This is a Costanza poem for the Saturday Mix, also overlapping with MLMM’s Tale Weaver: Confusion. I wrote this tonight in honor of the first Sunday of Advent, the season before Christmas Day. My emotions have been all over the place, but I love Advent, so that is what inspired this poem.
For this prompt about mortality.
Shall put on
Be clothed with
Shall be repaired
Into hope, living:
This Chaucerian stanza is for Linda G. Hill’s SoCS, and the words today are old/new. Although it’s not a free-verse poem, it was pretty quick and I didn’t edit, so I am sharing it.
The old has passed away, the new has come:
This I believe with all my beating heart,
And I want to give it a warm welcome.
Every single day is a fresh new start;
Change does not come at once, but part by part.
Do not lose heart: we are works in progress,
Magnificent, and will find happiness.
This is for SoCS, and the word today is container. I wrote a cherita pretty much as quickly as possible. 😅
I think about the containers we keep food in:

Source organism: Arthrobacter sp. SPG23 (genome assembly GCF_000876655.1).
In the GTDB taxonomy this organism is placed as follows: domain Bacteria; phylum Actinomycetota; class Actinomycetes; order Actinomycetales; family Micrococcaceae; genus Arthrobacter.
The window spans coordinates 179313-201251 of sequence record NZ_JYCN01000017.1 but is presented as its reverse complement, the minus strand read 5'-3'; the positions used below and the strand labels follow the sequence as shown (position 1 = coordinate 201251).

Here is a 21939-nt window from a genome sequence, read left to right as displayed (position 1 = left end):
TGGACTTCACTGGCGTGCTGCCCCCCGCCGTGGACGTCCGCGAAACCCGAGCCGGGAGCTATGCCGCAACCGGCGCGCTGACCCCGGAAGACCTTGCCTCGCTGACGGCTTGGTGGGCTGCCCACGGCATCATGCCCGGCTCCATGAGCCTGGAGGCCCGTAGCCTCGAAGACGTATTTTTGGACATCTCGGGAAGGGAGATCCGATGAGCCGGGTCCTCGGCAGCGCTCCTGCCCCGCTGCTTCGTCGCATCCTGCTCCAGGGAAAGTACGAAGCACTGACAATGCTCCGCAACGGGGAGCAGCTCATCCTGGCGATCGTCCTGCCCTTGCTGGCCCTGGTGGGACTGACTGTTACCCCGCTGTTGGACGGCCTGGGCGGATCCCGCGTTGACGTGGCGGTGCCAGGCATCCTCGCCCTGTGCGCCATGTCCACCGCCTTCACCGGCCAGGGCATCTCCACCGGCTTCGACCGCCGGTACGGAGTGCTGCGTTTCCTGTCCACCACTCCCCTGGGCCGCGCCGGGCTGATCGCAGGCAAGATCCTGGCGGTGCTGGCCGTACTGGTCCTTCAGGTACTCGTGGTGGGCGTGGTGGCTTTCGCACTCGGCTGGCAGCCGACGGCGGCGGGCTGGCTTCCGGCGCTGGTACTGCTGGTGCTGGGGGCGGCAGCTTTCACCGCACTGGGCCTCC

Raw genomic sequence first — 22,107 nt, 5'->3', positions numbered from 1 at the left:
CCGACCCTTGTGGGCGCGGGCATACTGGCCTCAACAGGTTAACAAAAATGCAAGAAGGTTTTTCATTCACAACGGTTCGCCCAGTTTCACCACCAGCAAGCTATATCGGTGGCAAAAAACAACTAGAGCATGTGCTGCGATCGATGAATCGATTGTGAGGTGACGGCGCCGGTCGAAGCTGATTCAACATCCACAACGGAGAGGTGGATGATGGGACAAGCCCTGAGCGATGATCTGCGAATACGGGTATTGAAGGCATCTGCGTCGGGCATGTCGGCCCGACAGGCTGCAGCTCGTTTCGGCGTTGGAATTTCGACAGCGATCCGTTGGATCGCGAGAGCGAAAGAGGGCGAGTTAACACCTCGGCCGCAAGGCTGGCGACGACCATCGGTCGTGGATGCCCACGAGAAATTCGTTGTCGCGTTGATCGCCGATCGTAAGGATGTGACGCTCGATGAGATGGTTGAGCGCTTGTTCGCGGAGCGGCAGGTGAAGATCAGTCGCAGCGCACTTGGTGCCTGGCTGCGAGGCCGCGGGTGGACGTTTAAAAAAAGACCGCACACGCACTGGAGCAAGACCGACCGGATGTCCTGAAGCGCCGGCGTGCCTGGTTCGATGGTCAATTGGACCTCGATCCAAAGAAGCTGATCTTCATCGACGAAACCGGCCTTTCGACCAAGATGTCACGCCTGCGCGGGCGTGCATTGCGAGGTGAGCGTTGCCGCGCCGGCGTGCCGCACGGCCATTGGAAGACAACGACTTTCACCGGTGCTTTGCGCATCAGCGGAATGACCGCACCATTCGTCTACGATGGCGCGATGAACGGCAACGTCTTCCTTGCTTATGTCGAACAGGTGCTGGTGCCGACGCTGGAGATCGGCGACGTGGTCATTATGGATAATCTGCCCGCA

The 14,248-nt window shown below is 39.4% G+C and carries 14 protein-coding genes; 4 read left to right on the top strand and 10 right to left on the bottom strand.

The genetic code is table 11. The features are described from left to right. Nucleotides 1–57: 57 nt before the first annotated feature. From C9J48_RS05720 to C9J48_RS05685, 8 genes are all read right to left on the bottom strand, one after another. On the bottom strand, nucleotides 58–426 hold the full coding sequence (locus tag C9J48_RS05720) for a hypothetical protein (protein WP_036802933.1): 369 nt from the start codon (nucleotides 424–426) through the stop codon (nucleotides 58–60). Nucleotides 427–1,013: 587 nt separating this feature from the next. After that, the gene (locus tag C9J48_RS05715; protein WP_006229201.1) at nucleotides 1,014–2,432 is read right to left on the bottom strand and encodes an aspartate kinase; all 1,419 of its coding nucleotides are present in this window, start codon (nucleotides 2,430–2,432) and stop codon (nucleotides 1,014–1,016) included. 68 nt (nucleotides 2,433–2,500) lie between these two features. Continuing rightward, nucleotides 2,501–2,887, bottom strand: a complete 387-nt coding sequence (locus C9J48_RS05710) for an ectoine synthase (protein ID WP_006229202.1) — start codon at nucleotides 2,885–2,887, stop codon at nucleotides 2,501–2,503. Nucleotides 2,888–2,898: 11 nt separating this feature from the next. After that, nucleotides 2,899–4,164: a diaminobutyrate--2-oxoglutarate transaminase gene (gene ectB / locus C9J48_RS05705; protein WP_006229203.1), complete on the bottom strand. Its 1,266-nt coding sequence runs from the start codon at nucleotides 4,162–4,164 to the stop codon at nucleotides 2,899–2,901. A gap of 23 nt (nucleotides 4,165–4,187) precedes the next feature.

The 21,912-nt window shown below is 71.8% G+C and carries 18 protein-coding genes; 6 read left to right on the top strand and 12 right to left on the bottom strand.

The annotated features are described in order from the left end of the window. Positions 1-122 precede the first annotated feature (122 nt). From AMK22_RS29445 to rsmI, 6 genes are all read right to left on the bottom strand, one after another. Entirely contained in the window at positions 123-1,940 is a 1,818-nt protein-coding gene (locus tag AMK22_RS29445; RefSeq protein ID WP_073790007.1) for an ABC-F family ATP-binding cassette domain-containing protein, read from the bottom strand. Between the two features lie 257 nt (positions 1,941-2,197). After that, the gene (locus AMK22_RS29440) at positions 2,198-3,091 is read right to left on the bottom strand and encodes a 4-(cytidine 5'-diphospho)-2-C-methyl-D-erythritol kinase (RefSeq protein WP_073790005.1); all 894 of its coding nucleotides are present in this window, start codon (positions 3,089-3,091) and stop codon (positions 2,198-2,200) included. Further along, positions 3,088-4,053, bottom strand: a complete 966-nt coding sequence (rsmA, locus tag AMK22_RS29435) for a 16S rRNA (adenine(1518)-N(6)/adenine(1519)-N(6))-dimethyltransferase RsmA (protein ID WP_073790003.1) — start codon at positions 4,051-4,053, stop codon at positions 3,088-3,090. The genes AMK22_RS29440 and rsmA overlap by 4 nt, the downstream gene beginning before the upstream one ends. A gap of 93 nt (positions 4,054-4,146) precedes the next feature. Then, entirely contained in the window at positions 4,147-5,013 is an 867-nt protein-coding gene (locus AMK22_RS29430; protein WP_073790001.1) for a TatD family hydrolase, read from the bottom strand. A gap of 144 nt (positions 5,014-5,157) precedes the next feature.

Glass or plastic bowls, tin or aluminum cans —
I think about the container for baby Jesus
A manger, a feeding trough, for Him
From the beginning the Bread of Life,
So that we can contain the divine.
Looking out the front window, I see sun:
The season’s listing toward September,
And the sky’s no longer filled with embers
Sometimes reality crashes
Into my saccharine reveries, frowns
Find my face, but blue is not doleful
Above, in that heavenly place.
It’s late, but I haven’t posted today. I have written a lot about today’s feast day in the Roman Catholic Church, the Exaltation of the Holy Cross. For more information, click here. This is just one of the poems inspired by that today.
Save us through Your cross, O Lord,
Toss aside our sins,
With the Spirit in our hearts
All expected facts reversed,
A curse made glorious:
Died but then risen again,
Splinters from this painful tree
Lead to healing, making free.
For DVerse Poetics today, we are to write inspired by wheat. At first, I was completely at a loss for any inspiration, but tonight I wrote this Chaucerian stanza.
Unless a grain of wheat shall fall upon
The fertile ground and die, a sacrifice,
It remains a single grain; but once gone
It returns, and is now worth well past twice:
Potential on which you can’t put a price.
Does wheat feel trepidation ere the fall?
Is falling in the field falling at all?